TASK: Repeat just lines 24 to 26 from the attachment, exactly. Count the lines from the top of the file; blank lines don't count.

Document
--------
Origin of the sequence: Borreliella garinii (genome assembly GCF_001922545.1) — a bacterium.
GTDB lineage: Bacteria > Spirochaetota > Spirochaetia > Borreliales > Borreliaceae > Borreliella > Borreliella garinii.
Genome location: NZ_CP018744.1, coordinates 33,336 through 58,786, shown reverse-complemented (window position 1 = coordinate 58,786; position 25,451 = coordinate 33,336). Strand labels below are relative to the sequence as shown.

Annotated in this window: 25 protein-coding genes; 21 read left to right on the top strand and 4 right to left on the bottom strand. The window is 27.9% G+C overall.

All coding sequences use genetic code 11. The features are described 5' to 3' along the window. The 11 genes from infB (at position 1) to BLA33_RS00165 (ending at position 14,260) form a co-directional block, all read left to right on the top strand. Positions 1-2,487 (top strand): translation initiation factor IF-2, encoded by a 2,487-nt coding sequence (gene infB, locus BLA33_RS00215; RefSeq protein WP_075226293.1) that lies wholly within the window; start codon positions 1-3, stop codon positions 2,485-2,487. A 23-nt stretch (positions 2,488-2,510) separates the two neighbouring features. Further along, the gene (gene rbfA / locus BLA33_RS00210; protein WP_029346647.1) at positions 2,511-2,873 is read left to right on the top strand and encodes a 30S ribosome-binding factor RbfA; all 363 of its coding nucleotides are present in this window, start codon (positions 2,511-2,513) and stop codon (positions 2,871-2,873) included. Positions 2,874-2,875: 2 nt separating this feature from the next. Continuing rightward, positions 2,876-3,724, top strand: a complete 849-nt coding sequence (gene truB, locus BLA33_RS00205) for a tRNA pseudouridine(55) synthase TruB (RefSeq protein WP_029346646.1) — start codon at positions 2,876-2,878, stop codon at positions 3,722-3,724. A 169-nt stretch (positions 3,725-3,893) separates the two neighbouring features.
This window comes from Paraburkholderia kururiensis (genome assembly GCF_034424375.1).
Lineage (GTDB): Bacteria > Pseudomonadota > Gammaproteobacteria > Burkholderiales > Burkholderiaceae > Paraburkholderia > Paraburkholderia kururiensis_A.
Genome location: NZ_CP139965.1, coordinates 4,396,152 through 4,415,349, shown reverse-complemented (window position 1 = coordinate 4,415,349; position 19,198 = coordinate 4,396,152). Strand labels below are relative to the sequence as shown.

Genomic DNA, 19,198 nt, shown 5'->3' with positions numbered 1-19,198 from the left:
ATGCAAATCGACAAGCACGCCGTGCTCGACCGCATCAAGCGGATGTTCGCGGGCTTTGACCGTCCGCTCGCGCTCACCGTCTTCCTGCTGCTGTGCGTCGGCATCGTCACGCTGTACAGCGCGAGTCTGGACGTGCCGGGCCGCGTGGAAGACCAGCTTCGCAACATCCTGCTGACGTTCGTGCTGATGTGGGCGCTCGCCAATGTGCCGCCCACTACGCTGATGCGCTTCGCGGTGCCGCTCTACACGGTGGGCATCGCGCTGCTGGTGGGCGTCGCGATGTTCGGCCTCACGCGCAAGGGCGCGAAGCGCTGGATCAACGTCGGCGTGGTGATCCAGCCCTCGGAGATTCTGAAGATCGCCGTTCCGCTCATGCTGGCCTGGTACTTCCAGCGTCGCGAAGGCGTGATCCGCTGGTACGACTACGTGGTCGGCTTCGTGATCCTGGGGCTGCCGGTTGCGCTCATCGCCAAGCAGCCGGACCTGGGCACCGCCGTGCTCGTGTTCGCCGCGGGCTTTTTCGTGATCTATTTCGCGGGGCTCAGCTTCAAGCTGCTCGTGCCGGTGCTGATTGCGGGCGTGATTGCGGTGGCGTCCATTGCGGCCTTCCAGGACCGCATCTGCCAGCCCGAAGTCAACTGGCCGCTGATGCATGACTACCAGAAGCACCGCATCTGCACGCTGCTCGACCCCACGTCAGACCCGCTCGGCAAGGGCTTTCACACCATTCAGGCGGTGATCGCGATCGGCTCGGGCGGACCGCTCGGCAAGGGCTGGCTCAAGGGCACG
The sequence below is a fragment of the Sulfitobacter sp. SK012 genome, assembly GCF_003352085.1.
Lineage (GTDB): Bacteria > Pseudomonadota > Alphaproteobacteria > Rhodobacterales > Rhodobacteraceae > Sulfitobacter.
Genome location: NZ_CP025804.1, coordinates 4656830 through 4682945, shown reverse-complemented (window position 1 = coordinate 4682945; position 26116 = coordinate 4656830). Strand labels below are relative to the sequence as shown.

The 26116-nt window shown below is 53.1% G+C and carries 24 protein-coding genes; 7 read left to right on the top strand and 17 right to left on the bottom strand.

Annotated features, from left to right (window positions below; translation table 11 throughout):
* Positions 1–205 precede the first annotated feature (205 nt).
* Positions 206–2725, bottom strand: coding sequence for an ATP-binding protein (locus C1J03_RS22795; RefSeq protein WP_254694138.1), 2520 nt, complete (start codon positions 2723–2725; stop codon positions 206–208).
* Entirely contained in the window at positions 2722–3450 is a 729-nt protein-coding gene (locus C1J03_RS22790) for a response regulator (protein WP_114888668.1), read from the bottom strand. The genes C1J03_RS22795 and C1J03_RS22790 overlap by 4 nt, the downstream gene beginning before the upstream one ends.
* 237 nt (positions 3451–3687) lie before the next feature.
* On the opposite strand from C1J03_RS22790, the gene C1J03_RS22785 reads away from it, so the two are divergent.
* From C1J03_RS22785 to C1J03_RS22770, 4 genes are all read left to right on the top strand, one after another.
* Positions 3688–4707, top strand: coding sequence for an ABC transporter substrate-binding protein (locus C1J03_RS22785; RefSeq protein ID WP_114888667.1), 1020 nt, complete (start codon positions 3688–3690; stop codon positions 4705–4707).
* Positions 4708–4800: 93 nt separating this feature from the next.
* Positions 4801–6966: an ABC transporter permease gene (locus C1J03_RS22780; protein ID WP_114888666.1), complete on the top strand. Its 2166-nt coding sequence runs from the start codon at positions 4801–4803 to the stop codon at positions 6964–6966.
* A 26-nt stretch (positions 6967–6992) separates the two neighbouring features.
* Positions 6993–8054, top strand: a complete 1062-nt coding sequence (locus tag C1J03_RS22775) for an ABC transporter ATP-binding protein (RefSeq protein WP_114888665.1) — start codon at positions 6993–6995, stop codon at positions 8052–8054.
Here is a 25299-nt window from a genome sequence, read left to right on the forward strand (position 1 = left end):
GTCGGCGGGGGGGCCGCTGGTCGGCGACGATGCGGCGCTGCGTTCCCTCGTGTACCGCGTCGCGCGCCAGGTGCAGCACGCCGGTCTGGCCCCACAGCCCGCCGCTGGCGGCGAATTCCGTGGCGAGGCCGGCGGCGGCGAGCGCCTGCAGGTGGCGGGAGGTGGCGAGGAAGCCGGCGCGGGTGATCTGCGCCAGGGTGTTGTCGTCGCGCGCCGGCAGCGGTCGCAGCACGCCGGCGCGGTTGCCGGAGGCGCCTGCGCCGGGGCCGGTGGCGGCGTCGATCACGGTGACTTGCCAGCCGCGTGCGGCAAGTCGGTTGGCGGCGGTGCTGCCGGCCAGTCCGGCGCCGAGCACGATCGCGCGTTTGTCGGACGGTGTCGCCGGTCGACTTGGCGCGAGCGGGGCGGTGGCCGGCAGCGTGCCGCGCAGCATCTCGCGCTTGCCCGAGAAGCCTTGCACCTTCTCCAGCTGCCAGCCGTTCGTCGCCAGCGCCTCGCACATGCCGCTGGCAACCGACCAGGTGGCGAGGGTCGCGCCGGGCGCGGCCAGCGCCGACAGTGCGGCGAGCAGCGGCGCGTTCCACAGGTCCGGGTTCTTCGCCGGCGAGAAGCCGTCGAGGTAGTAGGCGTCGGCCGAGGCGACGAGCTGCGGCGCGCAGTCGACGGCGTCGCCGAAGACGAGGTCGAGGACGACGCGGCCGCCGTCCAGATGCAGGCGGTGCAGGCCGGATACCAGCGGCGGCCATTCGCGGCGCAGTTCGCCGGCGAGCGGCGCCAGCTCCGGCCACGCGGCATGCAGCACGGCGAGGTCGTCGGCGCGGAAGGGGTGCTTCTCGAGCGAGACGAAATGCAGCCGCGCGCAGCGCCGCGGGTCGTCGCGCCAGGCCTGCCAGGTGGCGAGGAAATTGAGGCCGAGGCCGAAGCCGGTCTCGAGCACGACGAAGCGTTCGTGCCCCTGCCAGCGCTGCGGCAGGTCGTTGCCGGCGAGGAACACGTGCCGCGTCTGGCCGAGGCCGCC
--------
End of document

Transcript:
* Positions 4801–6966: an ABC transporter permease gene (locus C1J03_RS22780; protein ID WP_114888666.1), complete on the top strand. Its 2166-nt coding sequence runs from the start codon at positions 4801–4803 to the stop codon at positions 6964–6966.
* A 26-nt stretch (positions 6967–6992) separates the two neighbouring features.
* Positions 6993–8054, top strand: a complete 1062-nt coding sequence (locus tag C1J03_RS22775) for an ABC transporter ATP-binding protein (RefSeq protein WP_114888665.1) — start codon at positions 6993–6995, stop codon at positions 8052–8054.